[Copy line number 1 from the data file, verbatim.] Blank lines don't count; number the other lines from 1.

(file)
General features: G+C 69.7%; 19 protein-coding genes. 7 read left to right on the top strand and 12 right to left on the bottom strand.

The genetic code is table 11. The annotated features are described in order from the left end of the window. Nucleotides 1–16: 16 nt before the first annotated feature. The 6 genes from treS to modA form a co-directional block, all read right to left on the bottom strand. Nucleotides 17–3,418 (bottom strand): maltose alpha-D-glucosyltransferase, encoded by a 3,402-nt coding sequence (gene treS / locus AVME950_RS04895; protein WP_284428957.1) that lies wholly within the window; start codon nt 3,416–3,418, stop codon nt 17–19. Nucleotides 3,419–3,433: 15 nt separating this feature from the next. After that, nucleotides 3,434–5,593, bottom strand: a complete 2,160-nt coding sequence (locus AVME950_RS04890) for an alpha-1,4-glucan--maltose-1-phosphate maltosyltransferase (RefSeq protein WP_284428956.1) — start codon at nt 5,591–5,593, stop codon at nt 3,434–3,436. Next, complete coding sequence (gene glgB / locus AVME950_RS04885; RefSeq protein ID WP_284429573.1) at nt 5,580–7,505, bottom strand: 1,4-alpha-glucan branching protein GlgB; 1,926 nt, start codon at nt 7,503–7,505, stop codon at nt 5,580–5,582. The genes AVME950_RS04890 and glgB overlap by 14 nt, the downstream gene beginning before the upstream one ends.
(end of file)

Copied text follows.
General features: G+C 69.7%; 19 protein-coding genes. 7 read left to right on the top strand and 12 right to left on the bottom strand.